Status: Available

What’s for Dinner?

How food writers and TV shows broadened and changed how we eat and cook today

Moderator: Linda Honan

Details

PURPOSE:

The purpose of this seminar is to explain how the food we buy, cook, and eat today has changed drastically since we were young, when most of us ate what our parents cooked in their traditional ways.

DESCRIPTION:

During the rationing and austerity of World War II, inspirational food writer M.F.K. Fisher published How to Cook a Wolf, in which she argued that even limited rations could become excellent eating. Once food became freely available again in the 1950s and 1960s, more books and TV shows followed. The first TV show on food was James Beard’s 15-minute I Love to Eat. Julia Child’s monumental book Mastering the Art of French Cooking, Vol. 1, came out in 1961, followed in 1963 by Julia’s TV show The French Chef, which taught us how to prepare classical French dishes. The TV viewing audience for these shows were not only women, because men were interested too. In 1966 Joyce Chen Cooks expanded the TV range to include Chinese dishes. In 1993 the Food Network started, featuring food and cooking 24/7. Food writers since then have included Christopher Kimball, Anthony Bourdain, and chefs Bobby Flay and Guy Fieri.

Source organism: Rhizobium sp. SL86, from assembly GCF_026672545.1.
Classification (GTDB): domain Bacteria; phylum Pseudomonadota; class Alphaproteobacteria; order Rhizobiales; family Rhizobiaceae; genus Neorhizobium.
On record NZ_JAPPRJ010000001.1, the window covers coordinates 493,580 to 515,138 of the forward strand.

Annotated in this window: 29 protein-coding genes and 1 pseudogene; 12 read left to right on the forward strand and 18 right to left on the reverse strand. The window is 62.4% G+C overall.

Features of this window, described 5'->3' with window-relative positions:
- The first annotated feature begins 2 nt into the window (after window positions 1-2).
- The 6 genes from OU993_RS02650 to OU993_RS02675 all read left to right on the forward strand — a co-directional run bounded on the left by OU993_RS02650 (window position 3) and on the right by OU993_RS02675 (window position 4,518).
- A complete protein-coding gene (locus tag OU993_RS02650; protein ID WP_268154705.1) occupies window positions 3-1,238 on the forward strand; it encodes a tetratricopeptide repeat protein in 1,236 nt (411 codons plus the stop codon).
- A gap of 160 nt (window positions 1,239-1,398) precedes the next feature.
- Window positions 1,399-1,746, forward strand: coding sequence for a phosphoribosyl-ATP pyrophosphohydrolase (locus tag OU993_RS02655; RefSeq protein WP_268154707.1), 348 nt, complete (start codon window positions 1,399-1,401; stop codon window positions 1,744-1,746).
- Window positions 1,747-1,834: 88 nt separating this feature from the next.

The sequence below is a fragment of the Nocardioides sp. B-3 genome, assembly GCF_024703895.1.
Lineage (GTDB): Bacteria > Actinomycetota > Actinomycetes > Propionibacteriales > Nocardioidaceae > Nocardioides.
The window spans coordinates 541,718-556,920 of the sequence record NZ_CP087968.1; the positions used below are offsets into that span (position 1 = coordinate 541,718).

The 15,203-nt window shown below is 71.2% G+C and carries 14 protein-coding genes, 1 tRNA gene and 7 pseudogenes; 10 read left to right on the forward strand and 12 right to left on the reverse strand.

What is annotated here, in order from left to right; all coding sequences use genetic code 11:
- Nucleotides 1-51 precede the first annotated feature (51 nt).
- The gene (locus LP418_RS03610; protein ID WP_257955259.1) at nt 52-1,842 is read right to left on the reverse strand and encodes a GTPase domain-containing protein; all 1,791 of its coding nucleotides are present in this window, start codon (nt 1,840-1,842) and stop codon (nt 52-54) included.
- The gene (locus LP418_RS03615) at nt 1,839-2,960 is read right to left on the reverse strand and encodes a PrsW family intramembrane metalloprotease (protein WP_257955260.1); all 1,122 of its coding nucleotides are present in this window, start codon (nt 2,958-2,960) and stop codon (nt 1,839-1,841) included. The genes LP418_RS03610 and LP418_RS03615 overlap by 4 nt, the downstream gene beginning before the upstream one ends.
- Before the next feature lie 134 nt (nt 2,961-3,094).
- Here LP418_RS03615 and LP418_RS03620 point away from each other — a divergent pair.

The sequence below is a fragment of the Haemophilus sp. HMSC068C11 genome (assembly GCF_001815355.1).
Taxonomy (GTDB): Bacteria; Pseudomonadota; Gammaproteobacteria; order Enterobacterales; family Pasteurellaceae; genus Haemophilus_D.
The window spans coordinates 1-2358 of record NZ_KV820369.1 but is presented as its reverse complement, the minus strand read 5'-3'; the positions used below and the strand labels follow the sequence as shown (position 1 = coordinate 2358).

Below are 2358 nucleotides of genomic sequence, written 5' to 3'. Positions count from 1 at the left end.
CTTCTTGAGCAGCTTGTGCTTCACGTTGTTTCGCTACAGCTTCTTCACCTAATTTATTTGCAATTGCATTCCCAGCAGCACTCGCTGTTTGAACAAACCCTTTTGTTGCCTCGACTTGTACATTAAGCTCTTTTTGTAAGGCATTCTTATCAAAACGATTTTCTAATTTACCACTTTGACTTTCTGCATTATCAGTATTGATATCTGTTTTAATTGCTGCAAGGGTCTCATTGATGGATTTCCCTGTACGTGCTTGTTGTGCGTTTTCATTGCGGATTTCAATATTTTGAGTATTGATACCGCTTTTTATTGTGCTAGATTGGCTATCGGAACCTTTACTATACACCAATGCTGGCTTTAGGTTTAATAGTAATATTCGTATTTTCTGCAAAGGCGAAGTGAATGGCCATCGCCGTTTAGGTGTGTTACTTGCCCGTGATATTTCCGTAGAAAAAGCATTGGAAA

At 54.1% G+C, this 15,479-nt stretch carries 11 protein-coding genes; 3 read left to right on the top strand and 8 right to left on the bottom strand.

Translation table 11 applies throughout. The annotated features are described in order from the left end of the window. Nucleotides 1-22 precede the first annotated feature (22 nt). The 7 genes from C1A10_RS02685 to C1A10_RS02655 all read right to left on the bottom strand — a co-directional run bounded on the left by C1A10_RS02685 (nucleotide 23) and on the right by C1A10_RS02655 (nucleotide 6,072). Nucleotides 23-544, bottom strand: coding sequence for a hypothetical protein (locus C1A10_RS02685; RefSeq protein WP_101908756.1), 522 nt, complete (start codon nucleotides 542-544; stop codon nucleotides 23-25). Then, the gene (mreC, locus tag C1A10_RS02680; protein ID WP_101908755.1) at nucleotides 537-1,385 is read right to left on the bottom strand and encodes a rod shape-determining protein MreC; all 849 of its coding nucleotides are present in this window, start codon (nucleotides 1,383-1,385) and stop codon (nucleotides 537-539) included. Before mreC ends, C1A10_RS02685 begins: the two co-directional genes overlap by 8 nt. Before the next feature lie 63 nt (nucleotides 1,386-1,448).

ROLE OF PARTICIPANTS: Each participant will choose a writer or TV or radio presenter on food to feature in a presentation. We will meet in person once for lunch at the seminar’s end, when we will each bring in a dish from our presentation and share it with everyone.
RESOURCES:

M.F.K.Fisher, The Art of Eating

ABOUT THE MODERATOR: Linda Honan was a museum educator before becoming a Program Coordinator for UMass. She is happily retired in the Pioneer Valley.